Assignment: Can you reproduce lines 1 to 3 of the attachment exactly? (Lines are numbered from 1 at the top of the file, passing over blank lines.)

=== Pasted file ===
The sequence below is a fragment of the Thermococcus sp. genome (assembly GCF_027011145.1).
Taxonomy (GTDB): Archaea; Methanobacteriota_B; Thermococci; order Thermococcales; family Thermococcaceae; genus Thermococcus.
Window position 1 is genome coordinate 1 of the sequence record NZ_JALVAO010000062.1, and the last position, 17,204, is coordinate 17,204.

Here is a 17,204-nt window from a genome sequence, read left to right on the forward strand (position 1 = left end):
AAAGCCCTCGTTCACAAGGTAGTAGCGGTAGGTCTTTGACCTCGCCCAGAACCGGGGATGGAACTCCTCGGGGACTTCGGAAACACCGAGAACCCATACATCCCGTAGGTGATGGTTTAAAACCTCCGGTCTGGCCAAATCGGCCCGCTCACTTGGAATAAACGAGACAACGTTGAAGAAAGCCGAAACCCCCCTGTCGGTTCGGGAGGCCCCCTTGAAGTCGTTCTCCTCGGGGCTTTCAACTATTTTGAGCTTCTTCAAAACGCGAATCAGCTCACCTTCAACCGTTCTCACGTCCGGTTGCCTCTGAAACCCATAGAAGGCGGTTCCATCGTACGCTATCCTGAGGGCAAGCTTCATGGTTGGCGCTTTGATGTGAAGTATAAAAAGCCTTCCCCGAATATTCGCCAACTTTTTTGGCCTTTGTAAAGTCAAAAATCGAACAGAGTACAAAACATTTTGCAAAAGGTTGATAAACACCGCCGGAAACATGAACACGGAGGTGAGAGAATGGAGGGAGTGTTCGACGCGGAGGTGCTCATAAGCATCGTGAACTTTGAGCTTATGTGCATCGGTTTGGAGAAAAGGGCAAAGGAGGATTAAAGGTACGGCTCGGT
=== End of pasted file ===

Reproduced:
The sequence below is a fragment of the Thermococcus sp. genome (assembly GCF_027011145.1).
Taxonomy (GTDB): Archaea; Methanobacteriota_B; Thermococci; order Thermococcales; family Thermococcaceae; genus Thermococcus.
Window position 1 is genome coordinate 1 of the sequence record NZ_JALVAO010000062.1, and the last position, 17,204, is coordinate 17,204.